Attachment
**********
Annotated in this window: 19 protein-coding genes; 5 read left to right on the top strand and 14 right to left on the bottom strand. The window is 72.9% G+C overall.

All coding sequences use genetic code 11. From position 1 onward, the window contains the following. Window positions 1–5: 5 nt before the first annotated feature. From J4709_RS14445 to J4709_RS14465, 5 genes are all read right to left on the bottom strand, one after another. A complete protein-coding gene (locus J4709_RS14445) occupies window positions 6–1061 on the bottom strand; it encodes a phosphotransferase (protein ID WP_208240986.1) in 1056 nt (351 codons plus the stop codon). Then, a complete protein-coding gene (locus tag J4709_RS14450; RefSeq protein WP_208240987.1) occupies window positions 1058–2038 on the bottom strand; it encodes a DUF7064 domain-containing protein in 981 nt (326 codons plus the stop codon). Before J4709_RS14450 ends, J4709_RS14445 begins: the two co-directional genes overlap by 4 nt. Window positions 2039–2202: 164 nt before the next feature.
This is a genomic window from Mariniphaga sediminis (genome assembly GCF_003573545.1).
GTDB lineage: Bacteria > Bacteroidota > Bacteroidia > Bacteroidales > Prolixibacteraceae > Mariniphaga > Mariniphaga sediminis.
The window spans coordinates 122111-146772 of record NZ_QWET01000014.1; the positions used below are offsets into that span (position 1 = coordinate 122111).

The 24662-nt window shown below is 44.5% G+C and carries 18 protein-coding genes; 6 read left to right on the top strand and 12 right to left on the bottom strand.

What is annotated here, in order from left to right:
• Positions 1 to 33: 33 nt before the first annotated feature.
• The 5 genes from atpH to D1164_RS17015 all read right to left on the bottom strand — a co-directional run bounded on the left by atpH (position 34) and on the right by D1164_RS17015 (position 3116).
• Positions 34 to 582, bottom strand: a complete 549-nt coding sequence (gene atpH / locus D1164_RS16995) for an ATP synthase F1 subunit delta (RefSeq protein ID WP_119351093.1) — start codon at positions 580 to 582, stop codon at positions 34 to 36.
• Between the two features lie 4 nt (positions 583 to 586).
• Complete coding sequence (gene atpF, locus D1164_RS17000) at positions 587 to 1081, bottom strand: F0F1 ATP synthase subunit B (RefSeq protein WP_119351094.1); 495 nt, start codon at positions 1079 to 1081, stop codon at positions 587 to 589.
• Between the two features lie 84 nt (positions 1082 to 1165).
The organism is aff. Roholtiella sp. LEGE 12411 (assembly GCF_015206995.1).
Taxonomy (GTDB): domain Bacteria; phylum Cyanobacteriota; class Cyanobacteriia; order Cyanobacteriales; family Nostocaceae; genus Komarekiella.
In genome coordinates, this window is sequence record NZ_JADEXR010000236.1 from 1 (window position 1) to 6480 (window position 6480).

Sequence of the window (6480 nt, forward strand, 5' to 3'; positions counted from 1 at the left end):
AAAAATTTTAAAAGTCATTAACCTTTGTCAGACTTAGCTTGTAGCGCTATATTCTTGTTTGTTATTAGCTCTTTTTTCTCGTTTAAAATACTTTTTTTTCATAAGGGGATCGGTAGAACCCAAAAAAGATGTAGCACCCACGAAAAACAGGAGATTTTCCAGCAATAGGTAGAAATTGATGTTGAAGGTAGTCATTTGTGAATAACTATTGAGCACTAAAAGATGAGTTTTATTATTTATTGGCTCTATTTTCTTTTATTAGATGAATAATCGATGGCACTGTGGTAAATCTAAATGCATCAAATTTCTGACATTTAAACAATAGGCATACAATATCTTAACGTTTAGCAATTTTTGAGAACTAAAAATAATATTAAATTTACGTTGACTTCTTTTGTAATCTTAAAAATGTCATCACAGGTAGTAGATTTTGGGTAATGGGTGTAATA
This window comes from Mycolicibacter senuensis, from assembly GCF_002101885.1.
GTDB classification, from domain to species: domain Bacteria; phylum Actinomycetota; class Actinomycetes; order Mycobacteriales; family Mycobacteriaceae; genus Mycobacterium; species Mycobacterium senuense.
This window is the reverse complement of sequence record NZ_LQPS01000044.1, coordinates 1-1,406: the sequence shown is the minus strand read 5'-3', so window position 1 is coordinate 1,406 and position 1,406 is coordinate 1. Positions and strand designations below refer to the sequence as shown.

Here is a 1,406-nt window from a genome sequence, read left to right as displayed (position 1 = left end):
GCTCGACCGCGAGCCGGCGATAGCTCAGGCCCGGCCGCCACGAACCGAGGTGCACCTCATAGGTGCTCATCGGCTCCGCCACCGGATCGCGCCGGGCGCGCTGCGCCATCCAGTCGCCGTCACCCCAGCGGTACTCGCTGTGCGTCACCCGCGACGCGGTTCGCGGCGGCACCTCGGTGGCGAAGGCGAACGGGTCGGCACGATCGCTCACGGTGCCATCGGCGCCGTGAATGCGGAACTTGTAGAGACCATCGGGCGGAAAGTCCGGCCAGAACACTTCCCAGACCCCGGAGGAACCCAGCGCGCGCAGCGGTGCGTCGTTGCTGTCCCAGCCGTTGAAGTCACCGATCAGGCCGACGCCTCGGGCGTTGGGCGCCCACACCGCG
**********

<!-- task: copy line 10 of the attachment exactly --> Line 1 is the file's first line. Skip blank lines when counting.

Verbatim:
• Positions 34 to 582, bottom strand: a complete 549-nt coding sequence (gene atpH / locus D1164_RS16995) for an ATP synthase F1 subunit delta (RefSeq protein ID WP_119351093.1) — start codon at positions 580 to 582, stop codon at positions 34 to 36.